When most people find more money, it’s good news. When Bob Hafner finds money, it’s bad.
That’s because the Gartner analyst is part of a team that calculates the amount of money network managers around the world waste in buying technologies they don’t need, misuse or put in the wrong place.
A year ago he estimated it came to US$100 billion over the five years ending 2010. Going over his figures recently he “ended up finding quite a bit more money.”
The latest estimate is US$130 billion over the five years ending in 2011, up significantly from the previous figuring of wrong-headed buying the research company claims IT managers make.
These range from throwing away US$20.3 billion on IP phones with small monitors for telephony for all staff when simple handsets will do for most of them to blowing away $US10 billion by unnecessarily running Gigabit Ethernet to every desktop in an organization.
Where did that extra US$30 billion come from? Some of it is that the cost of GigE switches has not fallen as fast as Gartner thought, “so the cost is much worse than we even thought,” he said.
Another $2 billion came from the realization that that GigE uses more power than 10BaseT. So those unneeded switches add to the electric bill. Similarly, an additional $1 billion in unnecessary electric costs got added because some of those wasteful IP screen phones use Gigabit Ethernet.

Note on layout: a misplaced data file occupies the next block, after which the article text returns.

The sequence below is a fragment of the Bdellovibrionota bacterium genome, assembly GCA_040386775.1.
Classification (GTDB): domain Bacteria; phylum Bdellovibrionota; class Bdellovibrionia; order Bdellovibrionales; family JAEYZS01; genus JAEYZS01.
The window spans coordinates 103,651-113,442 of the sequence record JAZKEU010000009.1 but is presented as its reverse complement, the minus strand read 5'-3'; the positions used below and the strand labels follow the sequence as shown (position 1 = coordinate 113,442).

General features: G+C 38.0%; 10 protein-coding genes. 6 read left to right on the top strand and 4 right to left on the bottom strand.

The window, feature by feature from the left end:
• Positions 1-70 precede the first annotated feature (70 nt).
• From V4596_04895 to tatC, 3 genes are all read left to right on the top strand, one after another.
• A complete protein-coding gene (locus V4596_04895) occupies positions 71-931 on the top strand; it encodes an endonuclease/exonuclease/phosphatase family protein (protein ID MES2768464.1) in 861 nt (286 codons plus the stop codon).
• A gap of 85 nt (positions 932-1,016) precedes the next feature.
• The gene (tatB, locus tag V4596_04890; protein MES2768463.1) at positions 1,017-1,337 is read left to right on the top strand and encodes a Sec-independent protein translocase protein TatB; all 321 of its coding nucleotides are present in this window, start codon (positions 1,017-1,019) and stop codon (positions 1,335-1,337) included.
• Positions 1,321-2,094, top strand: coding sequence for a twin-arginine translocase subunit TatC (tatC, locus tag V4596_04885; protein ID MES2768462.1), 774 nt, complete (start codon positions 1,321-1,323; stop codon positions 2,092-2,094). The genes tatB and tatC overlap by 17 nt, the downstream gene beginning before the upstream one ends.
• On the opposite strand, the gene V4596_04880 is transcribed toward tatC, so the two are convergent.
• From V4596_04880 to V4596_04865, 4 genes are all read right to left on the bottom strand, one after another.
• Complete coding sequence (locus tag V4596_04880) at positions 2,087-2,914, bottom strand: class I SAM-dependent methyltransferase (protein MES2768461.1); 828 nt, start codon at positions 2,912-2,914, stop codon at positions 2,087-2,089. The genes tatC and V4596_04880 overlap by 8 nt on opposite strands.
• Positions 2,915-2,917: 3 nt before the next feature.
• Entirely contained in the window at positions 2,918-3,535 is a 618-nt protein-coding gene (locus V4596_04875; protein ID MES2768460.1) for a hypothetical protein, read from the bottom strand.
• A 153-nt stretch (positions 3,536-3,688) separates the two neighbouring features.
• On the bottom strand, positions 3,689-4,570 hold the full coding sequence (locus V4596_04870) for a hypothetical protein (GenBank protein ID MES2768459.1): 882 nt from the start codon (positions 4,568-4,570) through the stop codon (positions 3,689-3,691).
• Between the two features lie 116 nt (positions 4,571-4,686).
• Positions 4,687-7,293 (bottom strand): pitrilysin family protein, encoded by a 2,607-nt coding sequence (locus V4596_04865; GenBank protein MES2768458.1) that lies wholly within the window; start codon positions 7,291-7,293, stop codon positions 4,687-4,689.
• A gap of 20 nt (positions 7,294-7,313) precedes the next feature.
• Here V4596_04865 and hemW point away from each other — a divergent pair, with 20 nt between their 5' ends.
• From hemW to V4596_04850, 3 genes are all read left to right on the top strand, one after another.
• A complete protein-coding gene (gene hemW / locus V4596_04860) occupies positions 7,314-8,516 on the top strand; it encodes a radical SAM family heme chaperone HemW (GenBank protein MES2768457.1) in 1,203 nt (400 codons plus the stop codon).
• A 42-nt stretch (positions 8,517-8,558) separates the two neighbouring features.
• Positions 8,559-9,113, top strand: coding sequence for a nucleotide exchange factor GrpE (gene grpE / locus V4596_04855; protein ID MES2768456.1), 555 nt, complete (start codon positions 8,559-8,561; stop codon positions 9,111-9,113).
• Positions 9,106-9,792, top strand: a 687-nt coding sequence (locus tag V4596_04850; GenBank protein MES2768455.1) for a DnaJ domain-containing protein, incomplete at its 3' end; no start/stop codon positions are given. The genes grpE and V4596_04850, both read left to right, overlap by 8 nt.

A further US$6.5 billion was added when Gartner figured that much could be saved by organizations moving to IP trunking – assuming, Hafner admits, it’s offered by a local service provider. Finally, poor negotiating with vendors or suppliers will result in US$25 billion in overspending, up from the original $US15 billion estimate.
Some estimates haven’t changed. Hafner and his colleagues believe that organizations around the world could save a total of US$20 billion by using WAN optimization products to boost bandwidth. Such technologies can achieve reductions in network traffic of at least 60 per cent, Gartner believes, delaying bandwidth upgrades for almost three years.
Making the network more reliable by taking full advantage of the Internet as an alternative to private services could generate another US$35 billion in savings, it says. In an individual company “these are not huge dollars,” Hafner said, “but they all add up.”
“It’s paying $35 to $50 more per Ethernet port, it’s paying $75 to $100 for a Gigabit phone and then paying an up to $300 extra for one with a big screen on it.” He estimates an organization could save 10 per cent of its network spending by moving to the Internet from private WAN services. “In an organization that spends $10 million on network services that’s $1 million a year.”
“You’re probably are going to still spend the money (saved), but spend it on things that are of more value to you,” such as network automation.
His point is IT and network managers have to reassess how they spend: Don’t upgrade to your favourite vendor’s newest product automatically; align your spending to the CIO or CEO’s priorities; look to a broad business view of the network and not on specific technology solutions; determine a single, clear benefit of unified communications applications to justify them; and install wireless LANs not to save money but to improve staff mobility.
Through 2011, companies will pay an extra 20 to 50 per cent for technology features they’ll never use, Gartner estimates.